by Jonathan Weaver
A trio of Pennsylvania Superior Court judges will rule on cases at the Armstrong County Courthouse this week.
Armstrong County Judge James Panchik explained that the Superior Court involves a group of elected judges that hear appeals from Court of Common Pleas dockets from throughout the state.
“The President Judge of the Superior Court of Pennsylvania, Judge (Susan Peikes) Gantman and (Armstrong County President) Judge (Kenneth) Valasek agreed to have the panel of three judges – Judge Mary Jane Bowes, Judge Judith Ference Olsen and Judge Victor P. Stabile – sit here in Kittanning,” Judge Panchik said. “This has been in planning for a year.”
According to the Superior Court calendar updated September 3, judges will hear arguments on nearly 50 cases during the two days – including the criminal appeal of Otilio Cosme, of Ford City (who was sentenced to up to three years in jail on charges of involuntary manslaughter during a St. Patrick’s Day fight in Kittanning in 2013), two cases involving Elderton State Bank and another filed by Indiana University of Pennsylvania.
Judge Panchik said that cases are usually heard in court rooms in Pittsburgh, Harrisburg or Philadelphia, but this week’s court arguments – which begin at 9:30AM each day in Courtroom 1 – are an opportunity for transparency.
Judges Bowes and Olsen both were in the county last year as part of a legal continuing education course for the Armstrong County Bar Association.
“That really spawned the idea to have arguments here,” Judge Panchik said.
Armstrong County Bar Association President Andrew Sacco, a lawyer at Steiner Law Office in Kittanning, said one of the topics the Superior Court judges explained to the nearly-30 lawyers last year was how to properly file those appeals. He also encouraged local residents to sit in on the court cases this week.
“People see stuff on television (or) read about it in the newspaper, but this is an opportunity to actually see it in action live,” Sacco said.
Judge Olsen – a classmate of Judge Panchik’s from Duquesne University School of Law in 1982 – has also appeared at Armstrong County Republican Committee events earlier this year as she hopes to be elected to the Pennsylvania Supreme Court.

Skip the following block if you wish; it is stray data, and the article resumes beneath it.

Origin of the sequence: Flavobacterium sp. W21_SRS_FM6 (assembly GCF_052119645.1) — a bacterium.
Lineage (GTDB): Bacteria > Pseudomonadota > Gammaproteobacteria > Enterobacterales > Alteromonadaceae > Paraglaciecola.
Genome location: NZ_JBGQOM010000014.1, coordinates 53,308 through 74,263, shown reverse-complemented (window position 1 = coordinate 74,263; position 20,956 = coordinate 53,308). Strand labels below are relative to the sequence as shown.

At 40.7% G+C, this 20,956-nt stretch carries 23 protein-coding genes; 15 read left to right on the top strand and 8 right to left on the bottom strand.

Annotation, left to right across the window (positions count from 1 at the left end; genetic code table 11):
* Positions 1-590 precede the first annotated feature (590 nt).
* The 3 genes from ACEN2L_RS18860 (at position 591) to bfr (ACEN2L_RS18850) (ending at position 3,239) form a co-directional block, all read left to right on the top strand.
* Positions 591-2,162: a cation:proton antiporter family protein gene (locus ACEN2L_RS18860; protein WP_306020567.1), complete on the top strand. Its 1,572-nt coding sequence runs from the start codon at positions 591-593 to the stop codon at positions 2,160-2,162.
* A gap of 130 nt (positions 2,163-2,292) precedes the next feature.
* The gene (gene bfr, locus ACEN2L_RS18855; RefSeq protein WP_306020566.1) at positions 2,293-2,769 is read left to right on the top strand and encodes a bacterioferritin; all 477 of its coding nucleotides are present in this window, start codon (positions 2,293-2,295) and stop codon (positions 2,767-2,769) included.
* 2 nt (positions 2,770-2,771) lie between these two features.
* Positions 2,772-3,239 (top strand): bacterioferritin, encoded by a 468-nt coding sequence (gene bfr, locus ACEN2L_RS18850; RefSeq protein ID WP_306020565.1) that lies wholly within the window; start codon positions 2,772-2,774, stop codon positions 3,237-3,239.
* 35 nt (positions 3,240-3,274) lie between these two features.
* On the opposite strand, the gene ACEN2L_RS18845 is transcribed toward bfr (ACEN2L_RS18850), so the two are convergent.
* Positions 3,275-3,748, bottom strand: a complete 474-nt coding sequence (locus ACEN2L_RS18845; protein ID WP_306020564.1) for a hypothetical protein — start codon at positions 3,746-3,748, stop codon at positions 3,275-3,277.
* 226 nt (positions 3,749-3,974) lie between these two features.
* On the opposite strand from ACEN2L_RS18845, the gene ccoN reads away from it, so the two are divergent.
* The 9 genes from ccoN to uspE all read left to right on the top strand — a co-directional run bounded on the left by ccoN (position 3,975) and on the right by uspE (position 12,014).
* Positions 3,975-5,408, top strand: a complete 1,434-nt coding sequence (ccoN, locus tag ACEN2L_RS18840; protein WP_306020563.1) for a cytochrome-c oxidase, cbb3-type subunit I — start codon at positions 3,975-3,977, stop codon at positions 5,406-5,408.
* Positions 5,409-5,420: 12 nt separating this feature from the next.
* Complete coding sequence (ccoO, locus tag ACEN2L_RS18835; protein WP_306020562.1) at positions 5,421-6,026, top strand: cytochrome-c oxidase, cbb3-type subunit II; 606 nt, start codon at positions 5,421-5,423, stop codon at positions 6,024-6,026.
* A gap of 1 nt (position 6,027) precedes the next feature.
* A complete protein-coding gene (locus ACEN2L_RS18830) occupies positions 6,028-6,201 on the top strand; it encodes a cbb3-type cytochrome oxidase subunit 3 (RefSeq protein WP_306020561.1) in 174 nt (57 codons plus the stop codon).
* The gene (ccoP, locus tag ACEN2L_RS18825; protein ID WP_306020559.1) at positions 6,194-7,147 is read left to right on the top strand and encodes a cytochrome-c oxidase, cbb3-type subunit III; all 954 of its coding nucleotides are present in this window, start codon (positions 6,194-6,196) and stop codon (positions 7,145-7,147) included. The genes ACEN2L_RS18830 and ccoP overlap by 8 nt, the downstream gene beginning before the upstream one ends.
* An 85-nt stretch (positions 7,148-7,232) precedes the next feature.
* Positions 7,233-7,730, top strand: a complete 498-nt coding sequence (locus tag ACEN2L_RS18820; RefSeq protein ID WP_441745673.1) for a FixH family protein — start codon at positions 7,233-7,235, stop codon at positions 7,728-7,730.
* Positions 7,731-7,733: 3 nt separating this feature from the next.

High school students from Armstrong, West-Shamokin, Freeport, Karns City, Leechburg and Divine Redeemer School in Ford City have all been invited to the proceedings.
“We’re very pleased to open up our courthouse to the Superior Court so they can see Armstrong County and see our courtroom,” Judge Panchik continued. “It’s an opportunity to showcase the county to them and it’s an opportunity for our local residents to see how the courts operate.
Judge Panchik is scheduled for to hear trial arguments both days, but hopes to sit on the Superior Court decisions the morning of September 17.
During Judge Panchik’s eight-year tenure, about 10 pages of criminal court cases have been appealed.
Superior Court judges last sat in the Armstrong County Courthouse in 2000.
Judge J. Frank Graff, a Republican judge from Kittanning, served with the Superior Court in 1930. Judge Graff served more than 57 years on the bench before his death at Armstrong County Memorial Hospital in 1981.
Judge Graff was appointed to the Pennsylvania Superior Court by Gov. John Fisher, but was defeated in the Primary Election later that year by Judge James Drew of Allegheny County.
Judge Drew went on to become Chief Justice of the Supreme Court of Pennsylvania
Hearing cases in local counties is not restricted to Armstrong County. Communications Coordinator of the Administrative Office of Pennsylvania Courts in Harrisburg Art Heinz said Superior Court judges heard arguments in Washington County this past April.